The 4 Hour Work Week? Not Exactly…
A few years ago, Tim Ferriss wrote a book called The 4-Hour Work Week, which began his rapid propulsion into the nether regions of success. To this day, that book has a strange way of igniting a little fire deep inside my stomach every time I pick it up. That little fire is called entrepreneurial spirit.
The problem is that the book is a bit too much like a fairy tale. While I still consider Ferriss to be one of the most influential teachers in my own entrepreneurial path, he neglects to discuss the most important part of creating the dream-like 4-hour work week: Work. And lots of it. If you attempt to start and maintain a fire with nothing but fuel poured over a few small twigs, your fire won’t last long. If you want to keep your entrepreneurial flame burning for ages, what you need to do is invest your time, energy, and effort in cutting down and collecting high-quality wood. You need to put in hard work before lighting the match.
It’s not that I don’t believe in the 4-hour work week. I do. I just think that it takes lots of 60-100 hour work weeks to get there first. Systems that are capable of passively generating income are easier to talk about than actually create. Most people don’t even exercise 4 hours a week. By the time someone is ready to press play on their money making system, thousands upon thousands of hours have been invested. It takes hard work to get to the 4-hour work week. And this is a good thing.
Simply being given money won’t make you happy.
You chuckled and said “bull$&*%” after reading that didn’t you? That’s okay. I get it. Everyone dreams about winning the lottery, but when that lucky person’s numbers are called, study after study and report after report show us the opposite. Lottery winners are less happy after they strike it rich. Shortly before he died, Mahatma Gandhi wrote a letter to his grandson which identified the 7 Blunders of the World. Number one on the list was “Wealth without work”. There is more to life than money. Here are just 1, 2, and 3 perspectives on the lottery being inversely correlated with happiness topic.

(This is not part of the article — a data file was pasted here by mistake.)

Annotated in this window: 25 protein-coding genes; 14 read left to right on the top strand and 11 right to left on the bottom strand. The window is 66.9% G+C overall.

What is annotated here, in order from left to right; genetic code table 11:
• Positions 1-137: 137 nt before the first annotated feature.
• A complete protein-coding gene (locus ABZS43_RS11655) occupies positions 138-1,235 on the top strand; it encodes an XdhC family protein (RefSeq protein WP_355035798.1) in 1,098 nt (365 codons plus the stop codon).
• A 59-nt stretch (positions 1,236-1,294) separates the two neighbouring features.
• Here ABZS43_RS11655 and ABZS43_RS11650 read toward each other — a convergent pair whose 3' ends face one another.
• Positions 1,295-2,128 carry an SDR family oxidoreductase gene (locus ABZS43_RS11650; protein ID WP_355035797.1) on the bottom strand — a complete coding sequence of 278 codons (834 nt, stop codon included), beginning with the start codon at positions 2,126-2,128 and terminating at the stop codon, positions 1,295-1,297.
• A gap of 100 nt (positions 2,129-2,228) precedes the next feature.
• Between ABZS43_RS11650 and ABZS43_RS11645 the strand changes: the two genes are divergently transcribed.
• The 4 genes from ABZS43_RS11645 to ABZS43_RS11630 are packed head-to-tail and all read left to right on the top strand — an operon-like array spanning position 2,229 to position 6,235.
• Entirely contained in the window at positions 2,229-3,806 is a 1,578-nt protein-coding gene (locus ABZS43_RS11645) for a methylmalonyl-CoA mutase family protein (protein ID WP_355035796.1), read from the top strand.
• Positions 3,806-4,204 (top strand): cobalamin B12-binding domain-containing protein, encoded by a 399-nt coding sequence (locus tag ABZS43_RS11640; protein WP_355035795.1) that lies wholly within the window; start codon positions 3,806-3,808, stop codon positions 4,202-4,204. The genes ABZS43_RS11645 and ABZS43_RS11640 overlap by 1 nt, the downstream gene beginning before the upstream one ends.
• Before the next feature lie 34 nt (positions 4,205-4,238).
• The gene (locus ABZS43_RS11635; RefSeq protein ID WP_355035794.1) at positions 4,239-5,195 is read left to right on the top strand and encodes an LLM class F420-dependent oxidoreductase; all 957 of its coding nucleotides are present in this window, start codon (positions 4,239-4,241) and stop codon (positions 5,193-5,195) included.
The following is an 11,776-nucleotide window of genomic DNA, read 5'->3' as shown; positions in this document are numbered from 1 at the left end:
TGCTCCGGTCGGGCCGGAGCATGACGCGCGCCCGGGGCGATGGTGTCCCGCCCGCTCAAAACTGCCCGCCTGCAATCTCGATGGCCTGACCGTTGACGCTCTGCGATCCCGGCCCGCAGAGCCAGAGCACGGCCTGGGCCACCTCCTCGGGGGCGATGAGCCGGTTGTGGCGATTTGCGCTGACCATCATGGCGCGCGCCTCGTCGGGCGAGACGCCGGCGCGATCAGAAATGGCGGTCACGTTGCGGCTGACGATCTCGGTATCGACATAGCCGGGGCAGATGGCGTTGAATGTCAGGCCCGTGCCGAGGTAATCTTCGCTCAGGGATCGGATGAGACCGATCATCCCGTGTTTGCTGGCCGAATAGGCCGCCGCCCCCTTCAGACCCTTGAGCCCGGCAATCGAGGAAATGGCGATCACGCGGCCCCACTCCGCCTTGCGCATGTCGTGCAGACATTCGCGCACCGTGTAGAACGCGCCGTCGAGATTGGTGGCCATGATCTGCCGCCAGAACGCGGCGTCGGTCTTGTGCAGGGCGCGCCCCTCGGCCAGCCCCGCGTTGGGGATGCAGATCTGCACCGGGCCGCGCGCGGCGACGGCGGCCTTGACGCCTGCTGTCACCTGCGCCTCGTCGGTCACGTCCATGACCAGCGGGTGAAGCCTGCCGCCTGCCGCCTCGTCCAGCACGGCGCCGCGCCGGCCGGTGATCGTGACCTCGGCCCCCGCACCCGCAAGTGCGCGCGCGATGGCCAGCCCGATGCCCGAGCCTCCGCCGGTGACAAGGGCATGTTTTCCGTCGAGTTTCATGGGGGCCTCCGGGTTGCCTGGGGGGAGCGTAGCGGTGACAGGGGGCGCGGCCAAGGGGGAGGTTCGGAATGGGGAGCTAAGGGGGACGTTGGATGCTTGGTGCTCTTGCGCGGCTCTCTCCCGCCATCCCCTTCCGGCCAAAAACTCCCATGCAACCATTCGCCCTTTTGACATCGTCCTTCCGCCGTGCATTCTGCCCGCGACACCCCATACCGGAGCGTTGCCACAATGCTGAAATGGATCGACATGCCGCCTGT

Financial reward is only one consequence of those that achieve wealth through hard work. Working hard to create something provides a sense of pride and fulfillment that makes you feel like your limited time here matters. It’s your thoughts, creativity, vision, and dreams manifesting themselves into reality through a long process known commonly as ‘work’ that too many people want to avoid.
So why does chasing the shortcut sound
so much more appealing nowadays?
Being a huge advocate of finding meaningful work, I find it hard to define a person’s daily grind as ‘work’ in the negative light that it has been placed. When you are passionate about what you do and love your job, it could consume 16 hours of your day and you would still go to bed at night with a smile on your face. Working through the grind is something everyone has to deal with it. When you see the light at the end of the tunnel and understand that the hard work will mean something in the end, it’s easier to swallow the tough pill and move onward. In the end, there’s always gonna be hard time to put in. Better to do it with a good attitude than trying to find the easy way out.